I've said before that our job while in garrison is to train. That doesn't mean that we're doing all the crazy hooah bullshit you see on TV. In fact, that's all very rare. Ignore those retarded goarmy commercials. If you want to join for the right reasons, you still will. Just know that what you see on TV will not be your typical day.

Ever hear the phrase "hurry up and wait"? Yeah, get used to that one. Today is a different day, on the other hand. Today is one of those days where there is seriously nothing for us to do, and our leaders are busy. There have been times like this, where a Specialist (E4) would march us out into the woods near our barracks and give us a class on different knots in ropes. Just bullshitting, really. Killing time.

Today, we're cleaning, getting ready for a bullshit inspection. Killing time. That's why I get an odd feeling when people thank me for serving this country. I don't feel like I've done a lot. Maybe if they would have let me go to Louisianna or Texas and do something to help the flood relief, I'd feel like I served my country. All I've done was donate money to the Red Cross. Along with paying taxes, I haven't done anything that an ordinary civilian cannot do. Just killing time.

Inspections are somewhat common. I can understand them to a point. Yes, for some reason we must maintain a military appearance. But our own rooms? I understand the reasons for keeping it clean and sanitary, but not to the point of being anally retentive. There's likely a perfectly good explanation for that too, but right now I don't feel like proving myself wrong. "Clean your room." Gotcha dad. Will do. Heh, Wilco.

Just killing time.

Sunday, November 20, 2005

DJ Jumps In


Guys! Why all the fighting? The war is out there, man, OUT THERE!!! Besides, everyone knows that when they make a movie about Ryan, only my nerdish charm could portray him. Keep your Grammy and your Academy Awards. I keeps it real.

Denzel Washington Responds:

Hey, Tommy, don't forget about me, sucka! If I make a movie the same time you do, it will cause global chaos, because no one will know which of us will be the shoo-in for all the awards. I'm the baddest motha out there. I got Training Day, you got The Burbs. If you can't take the heat, stay outta the kitchen, fool.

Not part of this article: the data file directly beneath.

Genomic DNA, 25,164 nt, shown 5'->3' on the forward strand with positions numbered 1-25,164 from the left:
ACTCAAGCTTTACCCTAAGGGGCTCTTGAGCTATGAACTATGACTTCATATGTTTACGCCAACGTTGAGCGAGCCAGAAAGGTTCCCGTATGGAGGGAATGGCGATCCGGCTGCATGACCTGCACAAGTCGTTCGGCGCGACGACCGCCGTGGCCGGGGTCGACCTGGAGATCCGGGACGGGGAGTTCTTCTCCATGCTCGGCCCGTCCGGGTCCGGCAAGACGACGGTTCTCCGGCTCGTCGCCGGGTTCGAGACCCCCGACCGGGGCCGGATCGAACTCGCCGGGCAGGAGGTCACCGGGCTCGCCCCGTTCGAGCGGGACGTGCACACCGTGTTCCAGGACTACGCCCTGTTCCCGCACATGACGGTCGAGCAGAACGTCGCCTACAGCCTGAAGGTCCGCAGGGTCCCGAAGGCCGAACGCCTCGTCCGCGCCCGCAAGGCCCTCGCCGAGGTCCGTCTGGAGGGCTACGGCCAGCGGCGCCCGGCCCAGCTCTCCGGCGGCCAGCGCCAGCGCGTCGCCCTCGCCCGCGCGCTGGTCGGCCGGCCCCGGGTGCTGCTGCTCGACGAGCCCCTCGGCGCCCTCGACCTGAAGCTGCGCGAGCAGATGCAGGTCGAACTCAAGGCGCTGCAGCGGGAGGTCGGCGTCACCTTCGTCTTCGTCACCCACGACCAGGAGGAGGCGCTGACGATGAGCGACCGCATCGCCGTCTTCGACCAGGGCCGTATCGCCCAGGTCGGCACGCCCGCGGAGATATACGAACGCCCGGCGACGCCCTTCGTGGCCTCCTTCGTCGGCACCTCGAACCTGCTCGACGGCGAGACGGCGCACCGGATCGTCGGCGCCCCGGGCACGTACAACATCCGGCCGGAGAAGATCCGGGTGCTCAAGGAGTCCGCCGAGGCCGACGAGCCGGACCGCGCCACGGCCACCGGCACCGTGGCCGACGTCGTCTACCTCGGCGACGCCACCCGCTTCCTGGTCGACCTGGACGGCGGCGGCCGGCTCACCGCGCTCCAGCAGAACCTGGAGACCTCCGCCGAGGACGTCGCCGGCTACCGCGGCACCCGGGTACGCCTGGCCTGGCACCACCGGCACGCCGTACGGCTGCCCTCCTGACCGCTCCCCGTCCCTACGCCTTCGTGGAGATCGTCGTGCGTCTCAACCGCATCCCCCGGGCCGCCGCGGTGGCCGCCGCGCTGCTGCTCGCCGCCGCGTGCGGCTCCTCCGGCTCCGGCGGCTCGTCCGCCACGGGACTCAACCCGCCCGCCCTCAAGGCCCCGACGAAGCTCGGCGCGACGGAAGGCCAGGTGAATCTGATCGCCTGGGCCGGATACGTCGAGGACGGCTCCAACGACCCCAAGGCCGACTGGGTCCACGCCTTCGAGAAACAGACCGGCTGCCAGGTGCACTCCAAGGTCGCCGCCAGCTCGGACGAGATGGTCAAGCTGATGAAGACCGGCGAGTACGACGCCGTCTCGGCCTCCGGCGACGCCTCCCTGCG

Tom Hanks Says:


Hi everyone, this is Tom Hanks. And I would just like to say that the author of this blog is the coolest person ever and I wish I was him. The only thing that makes me feel better is the fact that I can wake up on any given day and know that any movie I act in, I will receive a prestigious award for it. Its not much, but it gets me through the day.

Thursday, November 17, 2005

Vaccinations

When I first processed into the army, I received all sorts of injections. An asston in each arm. And one penicillin injection in the buttcheek, which we called the "peanut butter shot" because it feels like someone is shooting peanut butter into your ass. It leaves a massive muscle knot or something, so it feels like there's a golf ball hibernating in your left cheek. It was interesting.

When I arrived here at Fort Lewie, I was fortunate enough to receive some more injections, but not the peanutter butter shot. This morning, we were given a flu vaccination or something. It was the same as the one we received at 30th AG during inprocessing before basic, except some new strand of the flu, or something crazy like that. That, or its the T virus from those Resident Evil games. So I figure I'll either be immune to a new flu, or else I'll become a zombie, and spend the rest of my days acting in the sequels to Shaun of The Dead, Dawn of the Dead, Land of the Dead, Everything Else of the Dead, and the Resident Evil series. Whichever works. If I'm lucky, I can even be an advisor to the director. Or else I just won't get really sick. I'm not sure. I just work here.

For these flu vaccinations, rather than shoving a needle in you for the fun of it, they take this syringe thing, which has no needle. You tilt your head back, they stick the tip of it in your nose and squirt it in there while you snort it. When it drips down from your sinuses, you get to swallow it. Coke-head jokes ensued. I'll let you all know when I start to feel like Chevy Chase's career lately. Hopefully it will never get that bad.

Yours truly,
Audie Murphy

Wednesday, November 16, 2005

Returning Home...To The Barracks

High-Speed - adj.